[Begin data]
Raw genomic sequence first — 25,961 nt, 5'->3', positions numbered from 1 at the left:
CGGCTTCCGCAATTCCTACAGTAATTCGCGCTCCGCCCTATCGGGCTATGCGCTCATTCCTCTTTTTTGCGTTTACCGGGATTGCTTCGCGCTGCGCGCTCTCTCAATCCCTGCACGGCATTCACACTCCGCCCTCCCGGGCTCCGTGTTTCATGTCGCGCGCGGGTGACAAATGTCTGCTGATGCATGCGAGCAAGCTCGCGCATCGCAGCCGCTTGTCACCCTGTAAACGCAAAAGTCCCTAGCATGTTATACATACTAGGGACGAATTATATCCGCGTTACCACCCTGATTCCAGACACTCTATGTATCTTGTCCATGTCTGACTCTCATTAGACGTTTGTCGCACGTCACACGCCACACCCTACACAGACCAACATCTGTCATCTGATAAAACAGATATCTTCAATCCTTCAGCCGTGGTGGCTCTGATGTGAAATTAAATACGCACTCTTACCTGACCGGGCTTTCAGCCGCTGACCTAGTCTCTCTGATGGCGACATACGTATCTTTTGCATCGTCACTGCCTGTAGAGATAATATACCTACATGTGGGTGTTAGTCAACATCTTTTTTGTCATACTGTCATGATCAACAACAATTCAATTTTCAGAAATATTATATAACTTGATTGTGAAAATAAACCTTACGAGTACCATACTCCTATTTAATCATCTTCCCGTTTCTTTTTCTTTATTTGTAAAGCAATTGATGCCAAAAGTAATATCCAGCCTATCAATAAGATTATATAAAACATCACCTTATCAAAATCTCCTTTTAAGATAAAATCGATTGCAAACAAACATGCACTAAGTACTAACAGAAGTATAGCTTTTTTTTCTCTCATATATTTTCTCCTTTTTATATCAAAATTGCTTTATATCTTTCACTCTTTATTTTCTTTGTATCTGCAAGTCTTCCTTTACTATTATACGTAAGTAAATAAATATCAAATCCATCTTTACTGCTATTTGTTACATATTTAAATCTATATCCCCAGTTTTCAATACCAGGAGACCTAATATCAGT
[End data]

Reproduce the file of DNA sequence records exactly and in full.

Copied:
Raw genomic sequence first — 25,961 nt, 5'->3', positions numbered from 1 at the left:
CGGCTTCCGCAATTCCTACAGTAATTCGCGCTCCGCCCTATCGGGCTATGCGCTCATTCCTCTTTTTTGCGTTTACCGGGATTGCTTCGCGCTGCGCGCTCTCTCAATCCCTGCACGGCATTCACACTCCGCCCTCCCGGGCTCCGTGTTTCATGTCGCGCGCGGGTGACAAATGTCTGCTGATGCATGCGAGCAAGCTCGCGCATCGCAGCCGCTTGTCACCCTGTAAACGCAAAAGTCCCTAGCATGTTATACATACTAGGGACGAATTATATCCGCGTTACCACCCTGATTCCAGACACTCTATGTATCTTGTCCATGTCTGACTCTCATTAGACGTTTGTCGCACGTCACACGCCACACCCTACACAGACCAACATCTGTCATCTGATAAAACAGATATCTTCAATCCTTCAGCCGTGGTGGCTCTGATGTGAAATTAAATACGCACTCTTACCTGACCGGGCTTTCAGCCGCTGACCTAGTCTCTCTGATGGCGACATACGTATCTTTTGCATCGTCACTGCCTGTAGAGATAATATACCTACATGTGGGTGTTAGTCAACATCTTTTTTGTCATACTGTCATGATCAACAACAATTCAATTTTCAGAAATATTATATAACTTGATTGTGAAAATAAACCTTACGAGTACCATACTCCTATTTAATCATCTTCCCGTTTCTTTTTCTTTATTTGTAAAGCAATTGATGCCAAAAGTAATATCCAGCCTATCAATAAGATTATATAAAACATCACCTTATCAAAATCTCCTTTTAAGATAAAATCGATTGCAAACAAACATGCACTAAGTACTAACAGAAGTATAGCTTTTTTTTCTCTCATATATTTTCTCCTTTTTATATCAAAATTGCTTTATATCTTTCACTCTTTATTTTCTTTGTATCTGCAAGTCTTCCTTTACTATTATACGTAAGTAAATAAATATCAAATCCATCTTTACTGCTATTTGTTACATATTTAAATCTATATCCCCAGTTTTCAATACCAGGAGACCTAATATCAGT